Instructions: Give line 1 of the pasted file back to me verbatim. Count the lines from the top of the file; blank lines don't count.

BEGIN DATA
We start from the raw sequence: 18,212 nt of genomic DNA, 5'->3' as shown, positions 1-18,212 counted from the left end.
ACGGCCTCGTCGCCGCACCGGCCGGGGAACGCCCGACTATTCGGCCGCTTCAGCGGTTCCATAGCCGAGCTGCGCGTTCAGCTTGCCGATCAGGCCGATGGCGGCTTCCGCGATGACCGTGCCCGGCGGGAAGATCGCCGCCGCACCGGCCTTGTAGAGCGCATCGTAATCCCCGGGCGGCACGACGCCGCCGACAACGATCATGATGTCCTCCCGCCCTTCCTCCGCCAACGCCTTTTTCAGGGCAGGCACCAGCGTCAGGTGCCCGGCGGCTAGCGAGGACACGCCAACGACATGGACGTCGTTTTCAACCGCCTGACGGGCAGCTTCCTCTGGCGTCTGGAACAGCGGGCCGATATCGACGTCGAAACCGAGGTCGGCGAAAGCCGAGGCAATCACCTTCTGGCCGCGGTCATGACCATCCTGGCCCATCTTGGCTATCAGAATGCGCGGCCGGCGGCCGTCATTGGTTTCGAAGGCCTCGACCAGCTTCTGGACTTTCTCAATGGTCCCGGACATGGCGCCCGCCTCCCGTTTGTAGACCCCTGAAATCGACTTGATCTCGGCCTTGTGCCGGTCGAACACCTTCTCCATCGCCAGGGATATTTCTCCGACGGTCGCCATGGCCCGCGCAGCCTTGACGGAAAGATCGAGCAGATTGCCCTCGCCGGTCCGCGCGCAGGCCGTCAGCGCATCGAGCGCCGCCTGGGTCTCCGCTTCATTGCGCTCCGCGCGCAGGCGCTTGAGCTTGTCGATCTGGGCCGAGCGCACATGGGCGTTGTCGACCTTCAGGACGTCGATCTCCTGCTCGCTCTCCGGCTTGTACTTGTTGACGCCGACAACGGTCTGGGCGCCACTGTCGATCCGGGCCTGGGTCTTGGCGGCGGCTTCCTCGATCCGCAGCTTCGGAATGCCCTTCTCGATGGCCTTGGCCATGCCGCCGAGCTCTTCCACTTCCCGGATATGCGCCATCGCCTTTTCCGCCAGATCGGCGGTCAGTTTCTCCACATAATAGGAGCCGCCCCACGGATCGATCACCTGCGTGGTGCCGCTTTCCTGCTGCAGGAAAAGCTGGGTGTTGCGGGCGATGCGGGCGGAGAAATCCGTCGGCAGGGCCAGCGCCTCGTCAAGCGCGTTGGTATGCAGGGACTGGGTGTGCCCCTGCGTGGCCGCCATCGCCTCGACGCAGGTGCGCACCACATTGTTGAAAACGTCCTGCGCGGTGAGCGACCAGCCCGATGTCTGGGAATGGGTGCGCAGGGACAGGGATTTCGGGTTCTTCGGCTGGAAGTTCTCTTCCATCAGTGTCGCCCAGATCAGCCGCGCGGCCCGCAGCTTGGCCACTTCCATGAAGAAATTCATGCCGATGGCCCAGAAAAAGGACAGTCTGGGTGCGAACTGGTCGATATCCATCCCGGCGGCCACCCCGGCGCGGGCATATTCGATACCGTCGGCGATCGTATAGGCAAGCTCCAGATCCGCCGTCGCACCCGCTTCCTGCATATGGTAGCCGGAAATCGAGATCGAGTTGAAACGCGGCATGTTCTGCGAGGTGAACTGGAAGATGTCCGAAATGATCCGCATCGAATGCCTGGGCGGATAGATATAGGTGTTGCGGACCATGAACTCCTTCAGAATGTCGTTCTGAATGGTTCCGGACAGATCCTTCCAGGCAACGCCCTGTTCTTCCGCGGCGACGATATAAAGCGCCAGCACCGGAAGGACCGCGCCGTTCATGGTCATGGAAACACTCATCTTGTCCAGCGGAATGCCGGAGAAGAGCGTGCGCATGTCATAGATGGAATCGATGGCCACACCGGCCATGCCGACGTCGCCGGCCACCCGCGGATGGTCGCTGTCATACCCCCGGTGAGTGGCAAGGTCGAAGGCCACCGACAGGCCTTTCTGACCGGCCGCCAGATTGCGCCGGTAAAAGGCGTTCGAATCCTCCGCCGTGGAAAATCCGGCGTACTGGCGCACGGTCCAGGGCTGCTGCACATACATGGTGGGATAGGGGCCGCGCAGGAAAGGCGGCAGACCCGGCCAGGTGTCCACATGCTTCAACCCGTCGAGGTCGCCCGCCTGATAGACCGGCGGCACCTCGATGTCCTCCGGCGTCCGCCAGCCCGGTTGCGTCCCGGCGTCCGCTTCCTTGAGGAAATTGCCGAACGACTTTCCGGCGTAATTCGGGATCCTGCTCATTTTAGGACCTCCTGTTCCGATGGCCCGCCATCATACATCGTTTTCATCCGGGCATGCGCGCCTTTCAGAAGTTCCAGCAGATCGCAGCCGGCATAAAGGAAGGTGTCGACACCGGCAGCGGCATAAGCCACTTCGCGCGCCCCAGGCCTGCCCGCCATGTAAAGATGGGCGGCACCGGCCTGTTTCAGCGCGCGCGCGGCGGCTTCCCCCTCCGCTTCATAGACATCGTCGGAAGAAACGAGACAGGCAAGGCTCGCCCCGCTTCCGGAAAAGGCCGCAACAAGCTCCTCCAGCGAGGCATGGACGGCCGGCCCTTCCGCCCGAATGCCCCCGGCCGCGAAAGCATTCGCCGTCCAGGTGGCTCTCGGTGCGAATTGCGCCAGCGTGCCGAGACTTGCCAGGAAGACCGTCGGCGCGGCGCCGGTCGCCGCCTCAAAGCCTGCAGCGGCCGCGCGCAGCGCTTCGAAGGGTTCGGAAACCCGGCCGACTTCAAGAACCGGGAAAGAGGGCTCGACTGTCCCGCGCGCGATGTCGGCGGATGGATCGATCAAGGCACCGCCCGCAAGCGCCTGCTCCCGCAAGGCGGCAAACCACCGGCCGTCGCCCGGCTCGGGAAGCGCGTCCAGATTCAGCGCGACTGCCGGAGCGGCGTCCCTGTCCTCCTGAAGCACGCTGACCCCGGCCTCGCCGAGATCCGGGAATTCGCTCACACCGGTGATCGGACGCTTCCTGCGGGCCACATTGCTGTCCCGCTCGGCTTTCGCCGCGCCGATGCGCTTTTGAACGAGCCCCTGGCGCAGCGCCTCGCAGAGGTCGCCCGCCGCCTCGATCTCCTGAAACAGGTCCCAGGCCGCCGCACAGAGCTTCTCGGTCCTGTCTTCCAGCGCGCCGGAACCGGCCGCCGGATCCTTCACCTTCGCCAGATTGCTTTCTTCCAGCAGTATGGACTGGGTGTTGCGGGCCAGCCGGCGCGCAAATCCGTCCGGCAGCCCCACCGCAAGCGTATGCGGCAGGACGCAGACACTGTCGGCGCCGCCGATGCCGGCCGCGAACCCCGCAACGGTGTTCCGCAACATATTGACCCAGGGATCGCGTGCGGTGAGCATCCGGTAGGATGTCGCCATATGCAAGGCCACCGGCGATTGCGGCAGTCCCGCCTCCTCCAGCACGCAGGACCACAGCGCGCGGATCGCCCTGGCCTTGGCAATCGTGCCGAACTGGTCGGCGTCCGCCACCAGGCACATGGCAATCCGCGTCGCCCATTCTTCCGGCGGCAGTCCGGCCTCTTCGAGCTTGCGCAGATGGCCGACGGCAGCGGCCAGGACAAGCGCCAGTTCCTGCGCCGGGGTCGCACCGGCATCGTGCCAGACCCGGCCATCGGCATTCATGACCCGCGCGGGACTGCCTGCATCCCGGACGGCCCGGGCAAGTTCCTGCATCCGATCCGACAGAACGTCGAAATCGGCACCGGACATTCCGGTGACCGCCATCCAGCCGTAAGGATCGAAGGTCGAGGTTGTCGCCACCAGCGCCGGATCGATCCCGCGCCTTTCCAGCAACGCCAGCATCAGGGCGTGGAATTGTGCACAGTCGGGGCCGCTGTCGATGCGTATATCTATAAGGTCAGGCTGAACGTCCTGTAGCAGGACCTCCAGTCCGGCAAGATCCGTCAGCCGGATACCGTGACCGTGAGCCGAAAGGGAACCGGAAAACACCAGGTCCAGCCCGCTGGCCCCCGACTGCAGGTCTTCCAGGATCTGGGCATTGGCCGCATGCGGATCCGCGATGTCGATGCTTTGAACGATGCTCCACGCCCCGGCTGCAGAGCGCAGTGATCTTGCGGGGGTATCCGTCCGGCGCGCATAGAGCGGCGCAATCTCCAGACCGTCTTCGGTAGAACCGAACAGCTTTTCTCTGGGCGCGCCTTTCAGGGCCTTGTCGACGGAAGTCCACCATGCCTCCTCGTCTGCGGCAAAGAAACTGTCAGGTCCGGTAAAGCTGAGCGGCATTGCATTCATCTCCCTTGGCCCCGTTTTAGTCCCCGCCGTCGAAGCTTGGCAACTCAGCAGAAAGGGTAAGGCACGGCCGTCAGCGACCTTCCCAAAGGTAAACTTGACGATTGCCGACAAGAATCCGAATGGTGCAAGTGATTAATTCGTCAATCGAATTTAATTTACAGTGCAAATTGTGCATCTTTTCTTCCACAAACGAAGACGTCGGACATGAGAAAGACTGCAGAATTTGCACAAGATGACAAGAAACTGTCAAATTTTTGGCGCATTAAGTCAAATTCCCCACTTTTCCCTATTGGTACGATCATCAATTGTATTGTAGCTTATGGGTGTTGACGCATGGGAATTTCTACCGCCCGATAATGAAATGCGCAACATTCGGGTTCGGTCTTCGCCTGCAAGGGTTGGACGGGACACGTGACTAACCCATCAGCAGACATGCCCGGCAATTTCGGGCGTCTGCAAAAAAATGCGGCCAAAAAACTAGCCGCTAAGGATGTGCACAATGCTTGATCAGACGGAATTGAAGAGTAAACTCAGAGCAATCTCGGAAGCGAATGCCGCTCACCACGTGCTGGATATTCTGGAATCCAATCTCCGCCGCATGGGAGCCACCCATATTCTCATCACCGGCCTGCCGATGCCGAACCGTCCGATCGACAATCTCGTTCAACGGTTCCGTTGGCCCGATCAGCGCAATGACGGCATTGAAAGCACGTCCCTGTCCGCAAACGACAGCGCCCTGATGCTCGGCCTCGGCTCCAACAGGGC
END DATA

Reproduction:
We start from the raw sequence: 18,212 nt of genomic DNA, 5'->3' as shown, positions 1-18,212 counted from the left end.